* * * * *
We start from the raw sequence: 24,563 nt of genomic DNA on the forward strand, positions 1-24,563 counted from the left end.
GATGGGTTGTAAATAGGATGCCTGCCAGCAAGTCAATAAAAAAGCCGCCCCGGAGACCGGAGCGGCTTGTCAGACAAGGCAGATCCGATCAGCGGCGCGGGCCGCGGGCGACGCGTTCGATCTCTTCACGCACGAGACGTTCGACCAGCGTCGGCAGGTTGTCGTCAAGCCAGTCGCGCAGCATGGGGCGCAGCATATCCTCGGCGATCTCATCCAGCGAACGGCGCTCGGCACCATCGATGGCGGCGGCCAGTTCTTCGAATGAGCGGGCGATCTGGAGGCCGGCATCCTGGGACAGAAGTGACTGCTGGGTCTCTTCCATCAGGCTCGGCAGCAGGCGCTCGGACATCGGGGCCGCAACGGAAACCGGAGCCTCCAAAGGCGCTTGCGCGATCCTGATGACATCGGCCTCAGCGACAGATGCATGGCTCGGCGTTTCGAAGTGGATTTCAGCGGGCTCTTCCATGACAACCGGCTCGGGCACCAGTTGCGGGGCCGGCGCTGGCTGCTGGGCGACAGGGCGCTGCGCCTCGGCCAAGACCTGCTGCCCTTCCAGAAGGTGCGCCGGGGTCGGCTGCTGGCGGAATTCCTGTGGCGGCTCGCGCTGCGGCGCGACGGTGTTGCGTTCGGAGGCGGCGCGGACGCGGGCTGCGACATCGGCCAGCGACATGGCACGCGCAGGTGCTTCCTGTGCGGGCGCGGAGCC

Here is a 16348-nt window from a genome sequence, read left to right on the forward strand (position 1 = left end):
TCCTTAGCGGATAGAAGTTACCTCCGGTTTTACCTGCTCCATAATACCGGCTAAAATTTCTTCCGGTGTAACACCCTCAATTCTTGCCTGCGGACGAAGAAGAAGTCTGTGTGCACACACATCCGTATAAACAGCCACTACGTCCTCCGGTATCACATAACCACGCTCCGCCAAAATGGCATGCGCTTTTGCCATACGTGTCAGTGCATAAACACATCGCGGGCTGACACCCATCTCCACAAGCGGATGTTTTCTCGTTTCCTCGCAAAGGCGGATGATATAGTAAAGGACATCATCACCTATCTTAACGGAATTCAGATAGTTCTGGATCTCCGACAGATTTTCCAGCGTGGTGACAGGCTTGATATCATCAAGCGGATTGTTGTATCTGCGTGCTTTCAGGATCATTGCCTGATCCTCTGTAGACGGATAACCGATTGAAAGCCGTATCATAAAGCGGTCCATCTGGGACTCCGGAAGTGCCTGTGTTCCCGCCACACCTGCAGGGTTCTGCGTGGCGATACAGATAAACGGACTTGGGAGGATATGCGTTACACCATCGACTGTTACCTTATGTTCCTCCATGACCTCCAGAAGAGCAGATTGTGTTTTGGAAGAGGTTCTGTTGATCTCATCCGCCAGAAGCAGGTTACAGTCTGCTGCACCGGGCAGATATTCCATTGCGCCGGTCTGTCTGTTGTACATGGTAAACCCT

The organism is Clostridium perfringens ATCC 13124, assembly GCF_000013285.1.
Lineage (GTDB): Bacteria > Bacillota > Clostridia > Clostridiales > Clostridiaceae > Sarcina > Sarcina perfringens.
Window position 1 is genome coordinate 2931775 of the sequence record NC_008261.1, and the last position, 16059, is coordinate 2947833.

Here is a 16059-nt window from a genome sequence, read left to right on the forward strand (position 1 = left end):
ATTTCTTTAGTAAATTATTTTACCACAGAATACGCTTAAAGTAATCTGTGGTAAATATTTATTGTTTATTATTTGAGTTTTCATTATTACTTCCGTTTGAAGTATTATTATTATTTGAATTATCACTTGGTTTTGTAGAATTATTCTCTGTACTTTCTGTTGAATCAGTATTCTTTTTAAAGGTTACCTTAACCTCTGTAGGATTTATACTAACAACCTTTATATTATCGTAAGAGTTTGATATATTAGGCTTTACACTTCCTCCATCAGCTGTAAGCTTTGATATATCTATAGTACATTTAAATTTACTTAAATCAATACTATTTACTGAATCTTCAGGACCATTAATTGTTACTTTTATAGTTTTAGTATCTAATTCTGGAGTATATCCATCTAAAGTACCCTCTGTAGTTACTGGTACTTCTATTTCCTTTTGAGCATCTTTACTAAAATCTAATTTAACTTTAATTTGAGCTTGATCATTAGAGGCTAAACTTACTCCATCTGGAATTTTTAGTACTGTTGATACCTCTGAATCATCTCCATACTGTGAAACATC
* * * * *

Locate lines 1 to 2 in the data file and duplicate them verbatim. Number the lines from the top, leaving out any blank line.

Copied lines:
We start from the raw sequence: 24,563 nt of genomic DNA on the forward strand, positions 1-24,563 counted from the left end.
GATGGGTTGTAAATAGGATGCCTGCCAGCAAGTCAATAAAAAAGCCGCCCCGGAGACCGGAGCGGCTTGTCAGACAAGGCAGATCCGATCAGCGGCGCGGGCCGCGGGCGACGCGTTCGATCTCTTCACGCACGAGACGTTCGACCAGCGTCGGCAGGTTGTCGTCAAGCCAGTCGCGCAGCATGGGGCGCAGCATATCCTCGGCGATCTCATCCAGCGAACGGCGCTCGGCACCATCGATGGCGGCGGCCAGTTCTTCGAATGAGCGGGCGATCTGGAGGCCGGCATCCTGGGACAGAAGTGACTGCTGGGTCTCTTCCATCAGGCTCGGCAGCAGGCGCTCGGACATCGGGGCCGCAACGGAAACCGGAGCCTCCAAAGGCGCTTGCGCGATCCTGATGACATCGGCCTCAGCGACAGATGCATGGCTCGGCGTTTCGAAGTGGATTTCAGCGGGCTCTTCCATGACAACCGGCTCGGGCACCAGTTGCGGGGCCGGCGCTGGCTGCTGGGCGACAGGGCGCTGCGCCTCGGCCAAGACCTGCTGCCCTTCCAGAAGGTGCGCCGGGGTCGGCTGCTGGCGGAATTCCTGTGGCGGCTCGCGCTGCGGCGCGACGGTGTTGCGTTCGGAGGCGGCGCGGACGCGGGCTGCGACATCGGCCAGCGACATGGCACGCGCAGGTGCTTCCTGTGCGGGCGCGGAGCC